I needed a pH sensor for my AquaTank project, opened google, searched a bit and was stung by the prices “Holy ****, thats expensive!!”

109$  Sparkfun
35$ Atlas-scientific
29$ Absolute Cheapest – DFrobot

Still not cheap enough for me 🙂

And then I found this thread : http://forum.arduino.cc/index.php?topic=180333.0
Well I’ll explain shortly – a guy found a 8$ pH pen meter on DX and we want to hack it to get the pH on our arduinos, I succeeded.

pH meters in general:
A pH probe is zeroed on 7 and generates about 0.06 volts (depends on the probe) for each pH unit. for a value of 8 the voltage will be 0.06 volts and for a value of 6 it will be -0.06.
The negative voltage is the most tricky part to read, and of course the very small voltage samples, so you need a high resolution, high accuracy ADC.

Hacking the cheap meter:
The thread was dead until someone got a meter that had the part number on the main chip (the rest got custom labeled chips) that’s inside the meter.
And indeed its just a voltmeter chip with a LCD interface, so basically it measures the voltage of the probe and converts it to corresponding pH units.
So no interfacing any signals that carry the pH from the chip.
so another guy suggested to put a 16bit shift register to register the signal to the LCD and decode them to numbers – piece of cake – NOT
LCD’s are driven by an AC voltage – you cant connect AC to a shift register.

Then I said why not order the pH meter, some shift registers and put in line diodes in order to rectify the current and everything will be dandy 🙂 I did.

Got the meter, got my hacksaw and went all hacksawy on it, it was heavily siliconed at the base for water-proofing (this is the white stuff)
Had to be careful not to cut the PCB.

disassemble

The chip is ICL7106CM44- a voltmeter chip with a LCD interface. The LCD is a 18.8 LCD, its a 1 – on or off, a decimal point – on or off and 2 full digits that go from A to G.
With the datasheet of the chip I managed to specify which pin drives which segment on the LCD, took my multi-meter and measured the voltage of the pins, and it was around 4.5V AC

chip pinout

Pin BP/GND –  its like the common ground for the LCD
Pin AB4 – Drives the “1” first digit
Pins A3-G3 – Drives the second digit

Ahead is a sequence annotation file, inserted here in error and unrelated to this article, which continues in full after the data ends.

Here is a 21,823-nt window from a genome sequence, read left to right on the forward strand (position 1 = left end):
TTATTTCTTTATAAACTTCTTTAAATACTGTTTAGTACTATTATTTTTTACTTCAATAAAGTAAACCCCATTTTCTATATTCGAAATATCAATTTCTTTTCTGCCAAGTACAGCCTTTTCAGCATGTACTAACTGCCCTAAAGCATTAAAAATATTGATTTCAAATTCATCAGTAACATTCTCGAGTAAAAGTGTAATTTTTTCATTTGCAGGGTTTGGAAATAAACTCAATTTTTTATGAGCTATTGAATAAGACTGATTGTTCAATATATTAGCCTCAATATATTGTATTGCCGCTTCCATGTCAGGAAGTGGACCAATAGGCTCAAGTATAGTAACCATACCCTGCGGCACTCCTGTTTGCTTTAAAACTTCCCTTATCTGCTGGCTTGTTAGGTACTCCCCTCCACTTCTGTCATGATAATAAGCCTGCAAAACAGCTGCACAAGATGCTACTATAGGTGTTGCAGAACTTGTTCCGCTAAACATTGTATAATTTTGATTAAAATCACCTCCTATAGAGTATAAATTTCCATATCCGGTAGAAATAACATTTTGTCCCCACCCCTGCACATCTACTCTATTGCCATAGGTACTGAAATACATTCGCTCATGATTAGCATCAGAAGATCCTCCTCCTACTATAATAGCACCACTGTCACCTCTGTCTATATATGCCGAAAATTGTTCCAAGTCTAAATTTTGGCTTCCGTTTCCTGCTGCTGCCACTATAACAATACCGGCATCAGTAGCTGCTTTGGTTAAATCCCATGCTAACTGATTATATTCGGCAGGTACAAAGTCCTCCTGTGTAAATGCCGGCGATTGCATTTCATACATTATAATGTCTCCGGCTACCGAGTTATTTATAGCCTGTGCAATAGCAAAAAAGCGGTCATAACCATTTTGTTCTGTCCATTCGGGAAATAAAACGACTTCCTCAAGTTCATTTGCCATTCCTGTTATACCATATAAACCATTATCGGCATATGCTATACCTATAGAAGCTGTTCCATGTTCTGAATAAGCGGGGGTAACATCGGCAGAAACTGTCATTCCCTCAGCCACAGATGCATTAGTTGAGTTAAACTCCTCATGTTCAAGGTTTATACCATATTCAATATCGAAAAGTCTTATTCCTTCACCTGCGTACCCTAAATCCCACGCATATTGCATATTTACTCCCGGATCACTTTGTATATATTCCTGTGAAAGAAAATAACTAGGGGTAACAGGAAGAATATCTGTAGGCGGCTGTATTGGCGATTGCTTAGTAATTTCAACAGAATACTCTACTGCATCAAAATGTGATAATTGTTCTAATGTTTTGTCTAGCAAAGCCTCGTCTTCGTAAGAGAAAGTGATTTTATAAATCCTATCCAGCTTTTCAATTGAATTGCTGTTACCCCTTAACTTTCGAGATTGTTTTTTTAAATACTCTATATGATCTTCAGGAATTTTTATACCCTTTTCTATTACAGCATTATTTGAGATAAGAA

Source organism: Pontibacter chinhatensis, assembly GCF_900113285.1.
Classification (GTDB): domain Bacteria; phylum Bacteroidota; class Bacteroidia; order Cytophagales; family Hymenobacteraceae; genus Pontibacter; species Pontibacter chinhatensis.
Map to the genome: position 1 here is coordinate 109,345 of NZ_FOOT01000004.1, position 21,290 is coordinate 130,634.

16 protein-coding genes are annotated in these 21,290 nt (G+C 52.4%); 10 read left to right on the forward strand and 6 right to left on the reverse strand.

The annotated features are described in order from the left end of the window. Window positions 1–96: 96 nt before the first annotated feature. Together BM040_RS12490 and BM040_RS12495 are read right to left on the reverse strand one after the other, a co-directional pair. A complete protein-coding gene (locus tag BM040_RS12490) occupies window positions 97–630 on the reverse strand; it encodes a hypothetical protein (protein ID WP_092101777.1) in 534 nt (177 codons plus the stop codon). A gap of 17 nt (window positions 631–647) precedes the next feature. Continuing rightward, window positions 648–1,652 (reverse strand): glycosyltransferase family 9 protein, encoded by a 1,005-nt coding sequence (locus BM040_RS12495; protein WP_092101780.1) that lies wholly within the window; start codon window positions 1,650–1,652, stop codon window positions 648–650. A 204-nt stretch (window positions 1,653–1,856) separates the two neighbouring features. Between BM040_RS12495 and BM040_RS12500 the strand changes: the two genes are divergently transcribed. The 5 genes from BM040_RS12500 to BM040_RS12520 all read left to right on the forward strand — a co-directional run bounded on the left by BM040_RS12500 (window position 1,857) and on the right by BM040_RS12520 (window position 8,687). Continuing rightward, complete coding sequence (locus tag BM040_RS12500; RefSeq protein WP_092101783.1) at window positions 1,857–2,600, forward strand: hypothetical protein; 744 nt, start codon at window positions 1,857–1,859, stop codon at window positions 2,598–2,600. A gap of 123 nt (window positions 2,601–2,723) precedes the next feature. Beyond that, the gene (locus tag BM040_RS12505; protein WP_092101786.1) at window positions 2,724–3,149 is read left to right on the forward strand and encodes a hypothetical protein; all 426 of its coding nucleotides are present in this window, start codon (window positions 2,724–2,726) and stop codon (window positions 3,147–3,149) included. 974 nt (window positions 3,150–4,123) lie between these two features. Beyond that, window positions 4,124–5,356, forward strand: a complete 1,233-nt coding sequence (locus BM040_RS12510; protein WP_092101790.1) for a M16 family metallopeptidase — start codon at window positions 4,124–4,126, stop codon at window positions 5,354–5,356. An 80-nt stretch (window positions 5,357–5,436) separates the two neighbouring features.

Pins A2-G2 – Drives the third digit (the first after the decimal)
Pins A1-G1 – Not in use (but if you want higher resolution for the pH metering you get it here) I won’t be using it.

I soldered some tiny leads to a larger header to get it on a breadboard, it took:

  • 2x CD4021BE shift registers ( 2 because each has 8 inputs and i have 15 leads to listen to)
  • 15x 1N4148 Diodes
  • 15x 10K Resistors (as pullup resistors)

Wired the shift registers with the diodes and pullup resistors, threw some codes together that reads the binaries of the shift registers and decoding them into numbers, and it works !!
With the diodes the voltage peaks at 2.5v – enough to tickle the shift register 🙂

solder2small

whole

measuring

 

There is much noise coming into the registers but occasionally it meets the right spot and decodes the digit, with a good refresh rate, so its very usable !

but what a MESS !!
ordered a BNC connector, a pH probe and s small PCB.
took a old 100 pin IDE hard disk cable (many tiny leads – solid core, easy to work with), removed the lcd and soldered the leads to the right pads (traced them with a multimeter) and put the LCD back on the board, nice looking and holds the cables in place.
I tried to make it as compact as possible – hence the vertical diodes and resistors, it was a pain to solder the leads to the resistors but I made it and it works! and its compact 🙂
The result:

IMG_1881

IMG_1878
IMG_18777

IMG_18766

Total cost of this : 8$ for the meter + 4$ for shift registers, diodes, resistors, bnc connector and PCB = 12$
I wanted an external electrode so its another 5$

to make your life easier you can purchase the 29$ kit – if you need an external probe this might be worthy
back in the time I made this I was unaware of this kit and the whole point was to hack this meter – it still was cheaper, and I liked the process 🙂
and there is additional 7$ shipping cost. so its 36$/

If you plan on recreating this – Please note you might get a meter with different chip and pinouts might be different
The connection diagram:

schematic_new
The code :

Useful links:

pH meter :  eBay | DX
Arduino ShiftIn 
ICL7106CM44 on Digikey
My message on arduino.cc

If you plan to do something similar please mind I don’t take any responsibility if this blows, burns your house or creates a black hole and sucks you into it 🙂

Happy Hacking and Creating!